Besieged Swiss lender Credit Suisse has been racing to finalize asset sales to help pay for its much-anticipated strategic overhaul, set to be unveiled on Thursday.
The pressure is on new CEO Ulrich Koerner to deliver a solid restructure after Switzerland’s second biggest bank has been involved in numerous scandals, which has wiped out Credit Suisse’s
stock price by as much as 57% this year.
Credit Suisse is set to publish its third quarterly results on Thursday, alongside a major overhaul plan.
It reported a 1.59 billion Swiss franc ($1.59 billion) net loss in the second quarter of 2022, and analysts polled by FactSet expect an adjusted loss of 642 million francs for the third quarter.
Market speculation suggests that the lender has been firming up sales in a bid to limit the amount of cash it needs to raise from investors to plug its capital shortfall of 5 billion francs ($5 billion), analysts estimate, and for the restructuring and make up for its losses in the few years.
On Friday, Credit Suisse sold its 30% stake in Energy Infrastructure Partners to the firm’s managing partners, EIP confirmed, for an undisclosed sum. It also raised €334 million from selling its 8.6% stake in Allfunds group, an Amsterdam-listed fund distribution company.
On Monday, it stamped out another headache by settling a tax fraud and money laundering case with French prosecutors, which sought to investigate whether Credit Suisse helped clients to avoid tax on their wealth. It will pay a €123 million ($121 million) public-interest fine and €115 million in damages to the French state.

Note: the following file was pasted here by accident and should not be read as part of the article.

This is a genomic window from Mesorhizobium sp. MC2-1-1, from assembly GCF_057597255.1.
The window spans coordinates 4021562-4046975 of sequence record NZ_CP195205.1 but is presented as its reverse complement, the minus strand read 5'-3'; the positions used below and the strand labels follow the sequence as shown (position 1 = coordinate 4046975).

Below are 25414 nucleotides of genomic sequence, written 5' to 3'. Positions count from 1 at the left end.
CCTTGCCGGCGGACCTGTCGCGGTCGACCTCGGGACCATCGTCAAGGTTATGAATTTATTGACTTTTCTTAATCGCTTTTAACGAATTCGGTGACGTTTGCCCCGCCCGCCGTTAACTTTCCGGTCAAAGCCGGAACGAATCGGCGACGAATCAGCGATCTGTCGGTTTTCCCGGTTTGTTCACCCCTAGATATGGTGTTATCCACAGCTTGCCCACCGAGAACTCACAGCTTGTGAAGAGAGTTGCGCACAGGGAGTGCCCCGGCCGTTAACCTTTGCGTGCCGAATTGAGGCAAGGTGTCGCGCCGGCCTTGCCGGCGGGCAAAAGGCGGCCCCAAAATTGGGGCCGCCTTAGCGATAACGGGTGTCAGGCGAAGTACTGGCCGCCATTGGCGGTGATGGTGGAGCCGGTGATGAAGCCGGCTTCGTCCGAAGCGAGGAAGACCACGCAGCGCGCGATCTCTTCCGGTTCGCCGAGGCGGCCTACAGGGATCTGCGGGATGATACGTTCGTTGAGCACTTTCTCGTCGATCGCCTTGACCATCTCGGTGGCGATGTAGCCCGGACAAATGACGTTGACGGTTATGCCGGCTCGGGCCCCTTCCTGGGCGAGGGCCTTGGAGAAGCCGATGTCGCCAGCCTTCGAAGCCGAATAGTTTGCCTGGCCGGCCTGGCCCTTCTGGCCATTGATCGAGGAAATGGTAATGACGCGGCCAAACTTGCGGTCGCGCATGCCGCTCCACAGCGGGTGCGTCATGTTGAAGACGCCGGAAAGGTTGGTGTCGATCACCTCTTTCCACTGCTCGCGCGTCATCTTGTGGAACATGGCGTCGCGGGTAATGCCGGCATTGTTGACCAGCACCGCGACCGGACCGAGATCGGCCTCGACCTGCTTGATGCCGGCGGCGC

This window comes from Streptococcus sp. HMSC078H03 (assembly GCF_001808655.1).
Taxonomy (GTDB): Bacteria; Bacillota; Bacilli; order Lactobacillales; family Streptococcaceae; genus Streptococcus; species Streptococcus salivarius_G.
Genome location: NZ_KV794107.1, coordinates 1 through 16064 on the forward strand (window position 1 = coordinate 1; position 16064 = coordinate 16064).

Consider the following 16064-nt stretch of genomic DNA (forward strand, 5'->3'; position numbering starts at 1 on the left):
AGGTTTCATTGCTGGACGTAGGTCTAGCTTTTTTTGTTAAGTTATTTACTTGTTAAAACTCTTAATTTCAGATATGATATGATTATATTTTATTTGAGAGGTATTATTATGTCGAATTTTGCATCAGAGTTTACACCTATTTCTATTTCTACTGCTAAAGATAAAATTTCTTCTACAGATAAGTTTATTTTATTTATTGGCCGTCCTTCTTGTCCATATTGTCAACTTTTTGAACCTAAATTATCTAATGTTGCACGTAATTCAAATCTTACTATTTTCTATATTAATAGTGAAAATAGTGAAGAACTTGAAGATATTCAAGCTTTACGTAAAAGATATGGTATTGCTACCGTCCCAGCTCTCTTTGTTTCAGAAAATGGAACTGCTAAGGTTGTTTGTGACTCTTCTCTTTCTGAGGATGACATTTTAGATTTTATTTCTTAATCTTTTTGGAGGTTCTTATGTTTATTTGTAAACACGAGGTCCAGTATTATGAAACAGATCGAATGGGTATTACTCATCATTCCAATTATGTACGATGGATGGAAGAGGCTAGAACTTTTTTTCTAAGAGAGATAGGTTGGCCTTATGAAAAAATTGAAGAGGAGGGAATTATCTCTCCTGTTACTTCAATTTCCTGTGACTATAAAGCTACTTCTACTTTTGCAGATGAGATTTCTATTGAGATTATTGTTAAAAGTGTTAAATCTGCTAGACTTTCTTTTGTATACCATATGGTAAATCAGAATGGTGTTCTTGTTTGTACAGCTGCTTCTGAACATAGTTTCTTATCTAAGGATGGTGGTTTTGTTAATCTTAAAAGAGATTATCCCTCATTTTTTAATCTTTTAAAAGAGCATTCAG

The bank could sell parts of its asset management division to raise capital for the restructuring, The Financial Times reports. Its securitized products unit has recently drawn in offers from a number of interested parties including Mizuho Financial Group.
The move caused JPMorgan analyst Kian Abouhossein to upgrade the bank’s rating from underweight to neutral last week upon the news that a sale could be finalised by the group’s results on Thursday.
It is also reportedly working with Royal Bank of Canada and Morgan Stanley to raise at least $2 billion, according to media reports.
Last month, reports came out that Credit Suisse was floating the idea of splitting its investment bank into three: an advisory part of the business, a “bad bank” to hold risky assets, and everything else, which could result in thousands of job losses.
String of scandals
The restructuring comes as the bank attempts to clean up its tarnished reputation from years of scandals and problems.
Its most notable problems including losing roughly $5 billion from the collapse of two major firms last March -– U.S. family office Archegos Capital Management and U.K finance firm Greensill.
In June, Credit Suisse was found guilty by Switzerland’s Federal Criminal Court for not preventing money laundering by a Bulgarian cocaine trafficking gang. The bank said it would appeal the conviction.
In 2020, then CEO Tidjane Thiam was forced to step down after an investigation found the bank had hired private detectives to spy on a former executive who had left to join rival firm UBS.
Last year, Credit Suisse trimmed down its investment bank operations by 25% and its prime brokerage business involved in the Archegos loss.